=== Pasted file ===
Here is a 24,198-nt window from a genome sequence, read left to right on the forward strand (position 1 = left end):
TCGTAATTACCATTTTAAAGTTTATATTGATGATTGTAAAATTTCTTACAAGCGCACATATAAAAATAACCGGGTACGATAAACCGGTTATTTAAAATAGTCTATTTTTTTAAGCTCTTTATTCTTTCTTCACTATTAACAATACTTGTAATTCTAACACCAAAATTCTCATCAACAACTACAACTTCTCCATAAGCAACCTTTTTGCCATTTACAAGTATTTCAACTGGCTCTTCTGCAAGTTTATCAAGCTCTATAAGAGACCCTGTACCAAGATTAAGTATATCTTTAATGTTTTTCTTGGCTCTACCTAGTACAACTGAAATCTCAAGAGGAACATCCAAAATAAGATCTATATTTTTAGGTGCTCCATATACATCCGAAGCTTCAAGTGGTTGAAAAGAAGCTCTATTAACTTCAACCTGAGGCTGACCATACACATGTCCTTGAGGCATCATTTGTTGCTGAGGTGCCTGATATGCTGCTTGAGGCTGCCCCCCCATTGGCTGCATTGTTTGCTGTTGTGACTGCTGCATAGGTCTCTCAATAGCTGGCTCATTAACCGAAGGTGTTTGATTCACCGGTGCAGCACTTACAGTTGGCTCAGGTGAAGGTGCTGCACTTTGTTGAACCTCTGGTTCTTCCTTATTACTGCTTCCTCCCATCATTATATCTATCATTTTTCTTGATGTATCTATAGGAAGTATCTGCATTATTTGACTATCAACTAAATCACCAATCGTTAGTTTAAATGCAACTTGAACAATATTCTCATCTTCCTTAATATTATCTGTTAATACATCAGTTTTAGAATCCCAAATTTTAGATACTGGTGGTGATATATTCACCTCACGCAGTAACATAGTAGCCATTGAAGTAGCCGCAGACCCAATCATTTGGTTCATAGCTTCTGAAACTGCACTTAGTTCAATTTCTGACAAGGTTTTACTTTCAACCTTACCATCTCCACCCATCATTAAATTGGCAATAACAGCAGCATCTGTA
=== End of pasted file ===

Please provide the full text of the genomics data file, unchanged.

Here is a 24,198-nt window from a genome sequence, read left to right on the forward strand (position 1 = left end):
TCGTAATTACCATTTTAAAGTTTATATTGATGATTGTAAAATTTCTTACAAGCGCACATATAAAAATAACCGGGTACGATAAACCGGTTATTTAAAATAGTCTATTTTTTTAAGCTCTTTATTCTTTCTTCACTATTAACAATACTTGTAATTCTAACACCAAAATTCTCATCAACAACTACAACTTCTCCATAAGCAACCTTTTTGCCATTTACAAGTATTTCAACTGGCTCTTCTGCAAGTTTATCAAGCTCTATAAGAGACCCTGTACCAAGATTAAGTATATCTTTAATGTTTTTCTTGGCTCTACCTAGTACAACTGAAATCTCAAGAGGAACATCCAAAATAAGATCTATATTTTTAGGTGCTCCATATACATCCGAAGCTTCAAGTGGTTGAAAAGAAGCTCTATTAACTTCAACCTGAGGCTGACCATACACATGTCCTTGAGGCATCATTTGTTGCTGAGGTGCCTGATATGCTGCTTGAGGCTGCCCCCCCATTGGCTGCATTGTTTGCTGTTGTGACTGCTGCATAGGTCTCTCAATAGCTGGCTCATTAACCGAAGGTGTTTGATTCACCGGTGCAGCACTTACAGTTGGCTCAGGTGAAGGTGCTGCACTTTGTTGAACCTCTGGTTCTTCCTTATTACTGCTTCCTCCCATCATTATATCTATCATTTTTCTTGATGTATCTATAGGAAGTATCTGCATTATTTGACTATCAACTAAATCACCAATCGTTAGTTTAAATGCAACTTGAACAATATTCTCATCTTCCTTAATATTATCTGTTAATACATCAGTTTTAGAATCCCAAATTTTAGATACTGGTGGTGATATATTCACCTCACGCAGTAACATAGTAGCCATTGAAGTAGCCGCAGACCCAATCATTTGGTTCATAGCTTCTGAAACTGCACTTAGTTCAATTTCTGACAAGGTTTTACTTTCAACCTTACCATCTCCACCCATCATTAAATTGGCAATAACAGCAGCATCTGTA